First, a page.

man’s eccentric hat and puts it on his own head. “Some
questions require a hat,” he says.
He sits there with the tall zigzag hat on for what seems to us
like a very long time—so that we begin to wonder if he might
not be some kind of machine too. But at last he comes out of his
trance and makes an announcement.
two ask what you should do…as if I knew. So, here is what
I have to say. To get away…maybe…you should try to
The idea of a talking monkey wearing a big silk hat we just let
go by. We’ve seen so many extraordinary and distressing
things we’re not easily flummoxed anymore. But the actual
advice, which we weren’t really expecting to get, takes
us both aback.
The monkey seems very pleased with his recommendation and restores
the hat to the man-machine’s head. When he does, the man
instantly snaps into animation again and bellows, “Rags!
Rags!” at full volume.
The enormous gray mastiff comes alert again too and the cart pulls
off, with no more comment or any kind of goodbye from the monkey.
After a while, the echo of the man’s voice and the clatter
of the wheels fade away down the avenue—and we’re
left wondering what the hell the monkey meant…and what this
whole nightmare world means. Why, how—and when can we leave?
Which eventually gets us back to mulling over what the monkey
advised us to do. To get away, try to stay.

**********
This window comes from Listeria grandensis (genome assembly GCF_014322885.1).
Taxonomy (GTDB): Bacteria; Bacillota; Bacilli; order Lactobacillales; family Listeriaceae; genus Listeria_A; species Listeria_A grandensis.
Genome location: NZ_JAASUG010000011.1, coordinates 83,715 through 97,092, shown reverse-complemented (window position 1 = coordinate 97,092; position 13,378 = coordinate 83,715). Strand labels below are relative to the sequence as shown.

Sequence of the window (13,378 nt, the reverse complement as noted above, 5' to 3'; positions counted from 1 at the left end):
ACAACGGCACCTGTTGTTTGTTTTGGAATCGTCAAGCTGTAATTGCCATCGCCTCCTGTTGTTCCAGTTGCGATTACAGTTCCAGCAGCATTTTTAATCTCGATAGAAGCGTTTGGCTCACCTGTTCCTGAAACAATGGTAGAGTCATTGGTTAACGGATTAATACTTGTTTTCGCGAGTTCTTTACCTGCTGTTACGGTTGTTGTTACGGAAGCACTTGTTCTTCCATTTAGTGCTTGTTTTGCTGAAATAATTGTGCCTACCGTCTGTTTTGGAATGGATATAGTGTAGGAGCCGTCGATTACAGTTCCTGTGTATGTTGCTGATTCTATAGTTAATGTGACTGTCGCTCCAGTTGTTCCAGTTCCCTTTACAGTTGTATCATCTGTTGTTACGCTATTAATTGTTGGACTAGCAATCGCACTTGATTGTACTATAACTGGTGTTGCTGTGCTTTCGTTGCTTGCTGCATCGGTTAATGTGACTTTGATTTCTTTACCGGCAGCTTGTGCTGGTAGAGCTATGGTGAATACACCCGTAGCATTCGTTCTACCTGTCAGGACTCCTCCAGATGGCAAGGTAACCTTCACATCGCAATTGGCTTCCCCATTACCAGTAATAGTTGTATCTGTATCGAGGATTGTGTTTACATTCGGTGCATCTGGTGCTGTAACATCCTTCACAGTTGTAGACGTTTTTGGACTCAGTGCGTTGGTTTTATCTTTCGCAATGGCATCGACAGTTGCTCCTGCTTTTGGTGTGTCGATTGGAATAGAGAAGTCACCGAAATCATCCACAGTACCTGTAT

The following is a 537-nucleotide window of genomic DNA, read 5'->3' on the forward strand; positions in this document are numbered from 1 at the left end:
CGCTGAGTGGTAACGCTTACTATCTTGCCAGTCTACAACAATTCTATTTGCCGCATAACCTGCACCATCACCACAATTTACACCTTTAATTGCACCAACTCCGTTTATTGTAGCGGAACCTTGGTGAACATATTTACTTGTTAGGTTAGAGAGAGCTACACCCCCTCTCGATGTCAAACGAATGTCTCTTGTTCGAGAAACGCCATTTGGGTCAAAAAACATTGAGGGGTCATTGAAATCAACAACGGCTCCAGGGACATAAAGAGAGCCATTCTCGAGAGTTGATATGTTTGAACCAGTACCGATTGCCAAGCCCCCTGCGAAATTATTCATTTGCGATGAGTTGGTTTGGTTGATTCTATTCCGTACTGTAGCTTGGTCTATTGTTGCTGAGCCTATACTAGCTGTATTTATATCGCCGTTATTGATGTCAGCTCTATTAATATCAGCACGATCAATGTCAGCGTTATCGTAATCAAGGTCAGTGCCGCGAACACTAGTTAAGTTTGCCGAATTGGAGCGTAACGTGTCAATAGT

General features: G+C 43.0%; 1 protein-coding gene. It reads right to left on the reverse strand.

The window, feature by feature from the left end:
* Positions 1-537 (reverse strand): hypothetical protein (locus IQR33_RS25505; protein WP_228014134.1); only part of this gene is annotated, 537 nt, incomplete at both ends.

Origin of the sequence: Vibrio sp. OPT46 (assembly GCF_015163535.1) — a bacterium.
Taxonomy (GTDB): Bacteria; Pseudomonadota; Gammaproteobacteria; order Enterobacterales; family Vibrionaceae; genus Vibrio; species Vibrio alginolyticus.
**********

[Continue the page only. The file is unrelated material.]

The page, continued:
Beyond the rhyme there does seem to be at least some element of
reason to this remark. Try to find something you’ve lost,
stop looking for it. Try to remember something you’ve forgotten,
think of something else. The contra nature of the counsel strikes
us both as maybe somehow being on the right track.
But if we were to try to stay, where would we take shelter?
have to get out of this shit hole war zone,” you say. “It’s
an insane asylum let loose in a bombing range.”
need a vantage point,” I say.
So we start scanning the palisades…the crackpot sheds clutching
onto the cliff face…what look like old mining tunnels with
sulfur yellow lights glimmering out. Then…way above the
billboards and the little encampments…we spot a plateau
and some kind of kiosk. We have to wait until the spotlights that
criss-cross the sky sliver past and reveal more detail…but
when they do…we see cables running over the void between
the cliff…and another canyon wall we can’t make out.
There’s some kind of cable car that runs over the city.
And the car, which is stranded out about a quarter of the way
on the wire from the plateau looks just like an Airstream trailer.
There’s no escaping the similarity. It has to mean something,
and so, not knowing what else to do, we set out with the wishbone,
heading toward and up the cliffs, to try to reach the cable car.
We walk for about two miles without seeing anyone directly, except
for an old phone booth crammed full of yelping people, some of
whom have clearly disjointed limbs or injured themselves in trying
to fit. We sprint past not wanting to get involved—and not
knowing if they’re there by choice, seeking refuge—or
if it’s some kind of contest. Or have they’ve been
stuffed in there against their wills? A couple of the inside faces
pressed up against the spider-webbed glass are unmistakably the
faces of dead people.
Once we reach the base of the palisades, the prospect of actually
making the plateau safely seems daunting. The cliffs are folded
in and steep, with countless crevices and hiding places…and
who knows how many hostile, paranoid, or just plain evil people—or
creatures—waiting to ambush us. I’m worried about
you trying to climb in moccasins. I’m feeling exhausted.
The whole project seems fruitless—especially starting in
the dark. And the luminous quality of the wishbone appears to
register this discouragement because it sputters and pulses. Dimming.